Since joining World Vision Australia in 1999, I have seen FMNR spread to 24 countries. Upper East Province, Ghana, is not atypical. Its communities were living very precariously. Drought alternated with floods, temperatures rose and damaging winds increased in frequency. Women and children were walking four hours to collect fuel wood and many children were not in school. There was an acute shortage of fodder, and livestock were often stolen when they wandered far from home. People were regularly hungry and were on the verge of giving up hope of their land ever being able to support them. The chief of Yamarega village said: “If things get any worse, we will have to leave our ancestral land and move to the capital city”.
In 2011, just two years after an FMNR program had started, crop yields rose, fodder and fuelwood became available close to villages, as did wild foods from regenerating indigenous trees, supplementing diets and incomes. Flooding and drought decreased as the trees grew and the incidence of damaging winds fell. The chief called it a “gift from the Almighty God”.
After over 30 years of promotion, nobody has ever come to me and complained that FMNR has ruined their farm. The responses are overwhelmingly positive: improved ecosystem function results in increased food, water, fodder and income security, diversified income sources, and increased resilience, not to mention increased biodiversity and environmental benefits. As incomes and opportunities increase, communities report improved health, greater school attendance, reduced conflict and emigration, and a greater sense of wellbeing.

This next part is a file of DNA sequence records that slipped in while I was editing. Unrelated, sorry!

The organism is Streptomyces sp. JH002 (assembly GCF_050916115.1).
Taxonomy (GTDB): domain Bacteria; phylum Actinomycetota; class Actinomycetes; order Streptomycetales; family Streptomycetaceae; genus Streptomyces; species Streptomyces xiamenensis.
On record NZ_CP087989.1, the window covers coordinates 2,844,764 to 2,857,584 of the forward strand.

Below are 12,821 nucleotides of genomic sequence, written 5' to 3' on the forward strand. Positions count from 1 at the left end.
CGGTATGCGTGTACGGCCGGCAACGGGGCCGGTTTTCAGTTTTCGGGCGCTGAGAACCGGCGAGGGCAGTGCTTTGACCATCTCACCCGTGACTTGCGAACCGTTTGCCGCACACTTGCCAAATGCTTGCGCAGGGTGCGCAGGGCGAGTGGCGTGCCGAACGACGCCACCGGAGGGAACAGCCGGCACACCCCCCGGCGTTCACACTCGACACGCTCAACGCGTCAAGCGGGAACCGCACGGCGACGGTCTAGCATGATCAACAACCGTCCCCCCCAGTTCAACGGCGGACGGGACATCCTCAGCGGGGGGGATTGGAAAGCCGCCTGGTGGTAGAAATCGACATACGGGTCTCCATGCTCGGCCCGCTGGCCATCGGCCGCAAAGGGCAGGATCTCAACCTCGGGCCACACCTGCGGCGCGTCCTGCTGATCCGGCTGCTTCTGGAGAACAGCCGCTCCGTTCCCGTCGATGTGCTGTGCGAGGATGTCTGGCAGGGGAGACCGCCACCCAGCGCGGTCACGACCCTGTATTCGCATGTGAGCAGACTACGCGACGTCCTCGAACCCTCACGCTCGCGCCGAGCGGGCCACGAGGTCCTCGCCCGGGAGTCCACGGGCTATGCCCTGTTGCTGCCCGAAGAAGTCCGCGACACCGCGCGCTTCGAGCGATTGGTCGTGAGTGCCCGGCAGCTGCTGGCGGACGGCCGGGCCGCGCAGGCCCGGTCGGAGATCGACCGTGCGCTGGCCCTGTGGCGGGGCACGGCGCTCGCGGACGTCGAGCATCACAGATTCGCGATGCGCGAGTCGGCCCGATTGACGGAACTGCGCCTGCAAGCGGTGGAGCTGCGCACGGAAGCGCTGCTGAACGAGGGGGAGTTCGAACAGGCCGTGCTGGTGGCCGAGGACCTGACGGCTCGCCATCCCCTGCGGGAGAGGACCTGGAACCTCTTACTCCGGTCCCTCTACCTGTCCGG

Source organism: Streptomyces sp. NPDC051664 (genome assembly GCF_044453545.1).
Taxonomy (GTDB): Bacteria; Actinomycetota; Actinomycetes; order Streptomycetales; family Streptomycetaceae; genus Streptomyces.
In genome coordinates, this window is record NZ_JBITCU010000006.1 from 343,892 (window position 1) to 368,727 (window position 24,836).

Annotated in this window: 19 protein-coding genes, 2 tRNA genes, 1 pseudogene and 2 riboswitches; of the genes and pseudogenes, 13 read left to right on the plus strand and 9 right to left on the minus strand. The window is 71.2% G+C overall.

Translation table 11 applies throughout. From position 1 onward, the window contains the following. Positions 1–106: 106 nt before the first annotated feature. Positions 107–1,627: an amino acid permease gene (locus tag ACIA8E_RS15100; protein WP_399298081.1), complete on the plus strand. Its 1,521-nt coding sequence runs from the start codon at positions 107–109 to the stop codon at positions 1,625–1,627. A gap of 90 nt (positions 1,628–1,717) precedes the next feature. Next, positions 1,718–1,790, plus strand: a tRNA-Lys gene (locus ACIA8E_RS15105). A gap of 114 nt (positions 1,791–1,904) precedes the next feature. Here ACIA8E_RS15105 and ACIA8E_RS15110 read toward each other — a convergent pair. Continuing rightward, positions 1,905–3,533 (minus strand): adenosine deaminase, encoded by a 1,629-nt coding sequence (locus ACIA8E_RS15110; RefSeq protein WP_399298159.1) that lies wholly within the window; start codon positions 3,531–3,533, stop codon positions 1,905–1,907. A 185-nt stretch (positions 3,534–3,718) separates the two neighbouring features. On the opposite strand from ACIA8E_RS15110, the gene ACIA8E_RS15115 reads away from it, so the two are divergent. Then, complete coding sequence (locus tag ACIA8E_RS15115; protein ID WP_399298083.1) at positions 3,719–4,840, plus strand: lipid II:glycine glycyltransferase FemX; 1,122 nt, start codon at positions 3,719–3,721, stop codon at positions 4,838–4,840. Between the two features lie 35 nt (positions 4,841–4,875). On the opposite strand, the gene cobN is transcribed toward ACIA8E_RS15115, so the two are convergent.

Individuals and communities, including former enemies and people of different ethnic and religious backgrounds, can be brought together. In Rwanda, former genocide victims and perpetrators now work together to care for each other’s trees and in Ghana, herders and cultivators, who are often in conflict, are working together to restore the environment because they realize that it is in everyone’s best interest. Such cooperation seems to bring heightened awareness of humanity’s common bond, of mutual dependence on the environment, and of the need for good stewardship.
In my own life I have found that faith in God has been inseparable from love and respect for nature. Faith can be a gateway to respecting nature just as respecting nature can deepen one’s faith. Nature is very forgiving and responds positively and quickly when we repent of destructive ways and begin to work with – instead of warring against – her. It seems to be that the link between faith, people and nature is particularly strong in many developing countries, where most people are acutely aware of their dependence on both God and the environment. Through community-driven land restoration people are making their peace with nature – and often with themselves and others too.